Left Hemisphere Influence on Focused Attention: Conversely, when our gaze is directed towards close objects or narrow points of focus, we may be engaging the left hemisphere’s tendency towards focused attention and detail-oriented processing. This narrow focus may be associated with heightened sympathetic nervous system activity, as the left hemisphere is more closely linked to aspects of vigilance and stress response.

In essence, the connection between Professor Huberman’s research on gaze control and the parasympathetic nervous system, and Professor McGilchrist’s work on hemispheric specialization, suggests that our visual habits not only influence our physiological state but also reflect underlying patterns of brain function. By understanding how different modes of visual attention correspond to activation in specific brain hemispheres, we gain insights into how we can modulate our physiological responses and promote well-being through mindful engagement with our visual environment and of course our body intelligence.

When I speak of body intelligence, I mean the importance of cultivating an expanded field of awareness, an understanding of how the various parts of our body fit together, this being one of the basic tenets of the Alexander Technique work. If you change how you think, you can change how you move. And if you change how you move, you will change how you feel. “Body mapping” works directly on the “thinking”. By changing our conceptions of how our parts fit together, we can change how we move them. The accompanying feeling can be a sense of lightness, ease, balance, presence, strength – and fascination with the wisdom underlying our creation.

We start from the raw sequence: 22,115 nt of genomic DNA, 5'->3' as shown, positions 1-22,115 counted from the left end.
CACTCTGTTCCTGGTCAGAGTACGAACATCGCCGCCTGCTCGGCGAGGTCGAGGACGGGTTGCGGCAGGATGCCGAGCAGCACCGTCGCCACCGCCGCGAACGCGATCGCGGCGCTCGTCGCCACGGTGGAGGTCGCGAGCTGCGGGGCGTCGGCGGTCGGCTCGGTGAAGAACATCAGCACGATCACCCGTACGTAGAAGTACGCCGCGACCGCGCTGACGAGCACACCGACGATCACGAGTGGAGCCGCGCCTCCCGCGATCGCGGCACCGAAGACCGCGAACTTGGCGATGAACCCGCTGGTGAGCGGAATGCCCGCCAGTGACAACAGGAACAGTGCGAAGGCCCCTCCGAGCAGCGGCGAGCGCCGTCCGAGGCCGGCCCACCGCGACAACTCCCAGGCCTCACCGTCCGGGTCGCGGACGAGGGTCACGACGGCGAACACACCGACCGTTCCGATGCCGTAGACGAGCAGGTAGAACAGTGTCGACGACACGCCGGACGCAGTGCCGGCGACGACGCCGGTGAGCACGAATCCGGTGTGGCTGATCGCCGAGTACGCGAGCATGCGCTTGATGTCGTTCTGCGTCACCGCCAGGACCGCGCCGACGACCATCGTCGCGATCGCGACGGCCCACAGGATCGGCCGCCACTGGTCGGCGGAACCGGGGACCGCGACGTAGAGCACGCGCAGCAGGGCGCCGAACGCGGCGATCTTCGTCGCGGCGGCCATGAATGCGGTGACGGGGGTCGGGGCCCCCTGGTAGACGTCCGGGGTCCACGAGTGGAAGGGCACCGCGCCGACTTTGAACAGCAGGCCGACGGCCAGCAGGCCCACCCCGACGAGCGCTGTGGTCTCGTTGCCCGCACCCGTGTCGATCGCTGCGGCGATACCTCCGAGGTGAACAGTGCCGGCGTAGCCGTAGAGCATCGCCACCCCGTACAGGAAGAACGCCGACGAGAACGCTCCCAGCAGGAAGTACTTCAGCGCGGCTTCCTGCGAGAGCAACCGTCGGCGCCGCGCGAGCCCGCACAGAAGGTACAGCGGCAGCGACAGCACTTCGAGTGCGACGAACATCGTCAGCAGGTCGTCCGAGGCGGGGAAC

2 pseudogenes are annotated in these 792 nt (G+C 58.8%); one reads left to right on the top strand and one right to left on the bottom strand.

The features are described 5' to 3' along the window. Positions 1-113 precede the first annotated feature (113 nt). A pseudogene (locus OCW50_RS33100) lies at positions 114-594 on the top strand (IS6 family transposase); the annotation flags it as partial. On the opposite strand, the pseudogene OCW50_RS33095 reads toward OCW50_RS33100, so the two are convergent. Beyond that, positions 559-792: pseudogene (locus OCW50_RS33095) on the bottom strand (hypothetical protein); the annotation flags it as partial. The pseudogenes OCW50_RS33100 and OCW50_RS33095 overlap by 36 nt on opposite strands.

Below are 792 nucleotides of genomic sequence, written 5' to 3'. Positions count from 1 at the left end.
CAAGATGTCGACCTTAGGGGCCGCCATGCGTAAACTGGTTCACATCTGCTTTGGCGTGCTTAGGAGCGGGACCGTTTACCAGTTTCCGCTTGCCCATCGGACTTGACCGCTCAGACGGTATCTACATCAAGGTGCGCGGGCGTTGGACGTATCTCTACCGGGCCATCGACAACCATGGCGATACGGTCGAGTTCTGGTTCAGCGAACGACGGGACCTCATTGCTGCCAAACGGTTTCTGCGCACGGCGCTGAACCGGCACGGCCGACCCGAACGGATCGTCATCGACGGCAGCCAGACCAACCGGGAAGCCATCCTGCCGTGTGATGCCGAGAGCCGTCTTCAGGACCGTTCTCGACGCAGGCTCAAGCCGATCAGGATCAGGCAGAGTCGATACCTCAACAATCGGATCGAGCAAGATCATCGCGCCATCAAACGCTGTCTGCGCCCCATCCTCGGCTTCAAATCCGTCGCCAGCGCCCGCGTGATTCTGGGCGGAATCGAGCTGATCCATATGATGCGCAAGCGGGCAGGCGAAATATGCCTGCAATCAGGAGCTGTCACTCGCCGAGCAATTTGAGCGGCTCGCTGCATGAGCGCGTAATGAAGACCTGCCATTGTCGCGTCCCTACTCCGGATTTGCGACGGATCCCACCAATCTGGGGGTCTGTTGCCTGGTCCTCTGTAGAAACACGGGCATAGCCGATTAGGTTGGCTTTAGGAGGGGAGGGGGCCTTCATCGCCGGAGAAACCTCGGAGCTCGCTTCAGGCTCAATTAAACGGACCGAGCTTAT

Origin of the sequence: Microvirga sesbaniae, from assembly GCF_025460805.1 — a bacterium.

Practical Tips for Cultivating Poise Presence and Awareness

Mindful Seeing: Take moments throughout the day to consciously observe your surroundings with a soft, wide gaze. Allow your peripheral vision to expand, taking in the entirety of your visual field. Notice any habitual tendencies to narrow your focus and gently release tension in your eyes face and body.

Palming: Give your eyes a restorative break by practising palming. Rub your palms together to generate warmth, then cup them over your closed eyes without applying pressure. Breathe deeply and allow your eyes to relax in the darkness. This simple practice can alleviate eye strain and promote relaxation.

Neck Release: Recognize the connection between your visual habits and body tension. Engage in gentle neck releases by nodding your head forward and back, allowing the weight of your head to release any accumulated tension in the neck and sub-occipital muscles.

Whole-Body Awareness: Practise the Alexander Technique principle of whole-body awareness. Notice how your visual habits influence your posture, movement, and overall sense of ease. Cultivate a sense of unity between your eyes, head, neck, and spine, allowing for fluid coordination and balanced alignment.

Mindfulness Practices: Incorporate mindfulness practices into your daily routine to enhance your overall awareness and presence. Engage in activities such as meditation, deep breathing, or mindful movement to cultivate a sense of calm and clarity in both mind and body.

By embracing the interconnectedness of vision and body use, we can unlock the full potential of our visual system and promote holistic well-being. Through mindful practices and intentional awareness, we can enhance our eyesight, alleviate tension, and cultivate harmony between mind and body. Let us embark on this journey towards clearer vision, vibrant health, and embodied presence.